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Puerto Rico and nearby islands have been taking a beating from this storm LOL , i think it finally is beginning to move north westward
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536. xcool
wunderground go off line oh boyyyy
Member Since: September 26, 2009 Posts: 2 Comments: 15648
Tranquility Base Here,The Eagle has Landed

But what isnt well known by millions alive then and today,

is that is was close.


Closer than a "wings wiggle to Flame".



Mike Collins,Neil Armstrong and Buzz Aldrin were and are today the First Humans to return from Lunar Orbit with something they didnt leave with from Earth.



That Box o rocks under their couches firmly strapped in when they Splash downed in the Command Module July 24th in the warm Pacific Ocean.


But it was a geek.

A Lil known engineer who saved the Mission during the critical Powered descent of the lunar Module.
Member Since: July 3, 2005 Posts: 423 Comments: 127807
Lunch time logins?



Member Since: September 23, 2005 Posts: 14 Comments: 11063
Quoting ElConando:


One upgrade at a time MH, but I know you know that.
Sorry had to get out as the entire weather underground site was down for a couple of seconds. (Crazy that that happened over an invest). But yes, I was just putting out the fact that all intensity models forecast 97L to become a TS. We'll know soon enough if they verify...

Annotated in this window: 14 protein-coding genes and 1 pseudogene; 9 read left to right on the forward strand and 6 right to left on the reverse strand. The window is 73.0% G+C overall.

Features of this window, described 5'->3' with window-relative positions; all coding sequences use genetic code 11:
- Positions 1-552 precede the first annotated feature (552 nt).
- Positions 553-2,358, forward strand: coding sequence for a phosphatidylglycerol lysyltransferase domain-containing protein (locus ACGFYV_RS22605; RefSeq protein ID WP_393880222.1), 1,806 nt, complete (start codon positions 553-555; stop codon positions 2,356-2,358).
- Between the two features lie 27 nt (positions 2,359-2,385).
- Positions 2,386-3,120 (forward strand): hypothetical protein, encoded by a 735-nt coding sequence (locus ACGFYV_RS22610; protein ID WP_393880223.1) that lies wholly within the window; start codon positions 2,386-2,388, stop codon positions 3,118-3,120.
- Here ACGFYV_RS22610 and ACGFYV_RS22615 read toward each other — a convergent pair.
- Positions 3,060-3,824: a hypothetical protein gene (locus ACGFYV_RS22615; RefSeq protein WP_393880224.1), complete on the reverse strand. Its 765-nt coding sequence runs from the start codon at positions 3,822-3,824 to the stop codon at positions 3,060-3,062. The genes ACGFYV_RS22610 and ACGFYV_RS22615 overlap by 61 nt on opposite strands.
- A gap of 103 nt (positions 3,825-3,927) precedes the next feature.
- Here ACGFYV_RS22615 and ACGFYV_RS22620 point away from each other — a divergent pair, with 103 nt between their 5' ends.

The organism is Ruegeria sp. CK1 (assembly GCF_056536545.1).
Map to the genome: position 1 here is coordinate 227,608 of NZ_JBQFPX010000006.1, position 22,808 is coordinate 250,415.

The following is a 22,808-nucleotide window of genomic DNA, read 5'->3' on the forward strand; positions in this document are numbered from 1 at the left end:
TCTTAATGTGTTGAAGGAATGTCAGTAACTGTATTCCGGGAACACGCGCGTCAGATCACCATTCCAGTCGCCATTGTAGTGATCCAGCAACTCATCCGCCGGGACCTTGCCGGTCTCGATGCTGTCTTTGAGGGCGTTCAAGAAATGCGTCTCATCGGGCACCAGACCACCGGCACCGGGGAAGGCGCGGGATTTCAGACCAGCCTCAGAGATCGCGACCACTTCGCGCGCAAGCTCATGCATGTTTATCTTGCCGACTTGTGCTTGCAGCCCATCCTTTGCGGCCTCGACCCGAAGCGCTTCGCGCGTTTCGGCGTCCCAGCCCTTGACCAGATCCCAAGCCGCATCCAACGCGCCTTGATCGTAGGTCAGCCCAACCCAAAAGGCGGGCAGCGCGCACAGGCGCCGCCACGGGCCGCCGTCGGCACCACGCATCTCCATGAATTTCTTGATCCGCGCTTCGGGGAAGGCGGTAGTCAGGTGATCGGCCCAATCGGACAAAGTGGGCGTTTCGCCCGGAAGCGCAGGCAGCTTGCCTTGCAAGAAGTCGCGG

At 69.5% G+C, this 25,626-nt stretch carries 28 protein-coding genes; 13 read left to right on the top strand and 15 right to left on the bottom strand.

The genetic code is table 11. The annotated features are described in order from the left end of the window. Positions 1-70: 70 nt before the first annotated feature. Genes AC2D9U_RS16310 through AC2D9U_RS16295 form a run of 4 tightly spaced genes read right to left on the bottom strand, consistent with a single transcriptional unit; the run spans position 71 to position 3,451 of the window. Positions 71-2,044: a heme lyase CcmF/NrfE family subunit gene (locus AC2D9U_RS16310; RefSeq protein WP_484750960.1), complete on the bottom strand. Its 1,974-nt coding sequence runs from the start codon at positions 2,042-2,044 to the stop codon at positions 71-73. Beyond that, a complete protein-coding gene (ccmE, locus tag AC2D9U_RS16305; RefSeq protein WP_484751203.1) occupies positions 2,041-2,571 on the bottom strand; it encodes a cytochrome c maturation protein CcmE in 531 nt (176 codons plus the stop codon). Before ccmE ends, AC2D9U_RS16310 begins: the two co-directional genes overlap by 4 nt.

Member Since: September 2, 2009 Posts: 130 Comments: 21109
GOOD NWS VIRGIN ISLANDS/ANTILLES RADAR LINK Link
Member Since: July 3, 2007 Posts: 0 Comments: 524
531. MahFL
I got 11 inches of rain from Fay.
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530. xcool





wunderground go off line
Member Since: September 26, 2009 Posts: 2 Comments: 15648
529. SLU


Impressive African wave but the models aren't interested in it although conditions don't look that bad ahead of it.
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An area in the Pacific looks like it may develop.
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What occurred is commonly called "Clock Drift"

..the Server will do that when they working on it in San Fran Sometimes.
Member Since: July 3, 2005 Posts: 423 Comments: 127807
Quoting helove2trac:
come on 97L everyone is pulling for you
NOT.
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GOM 84 Hour Wave Forecast (using MIKE21) Model
Member Since: July 3, 2005 Posts: 423 Comments: 127807
Was the site down just a few moments ago? lol
I think too many ppl clicking on here causing server to get headache, too much clicking on the comments page
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Hey! Anybody out there get an "overload" message on the site about 5 min ago?
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wunderground was overloaded lol,
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Quoting MiamiHurricanes09: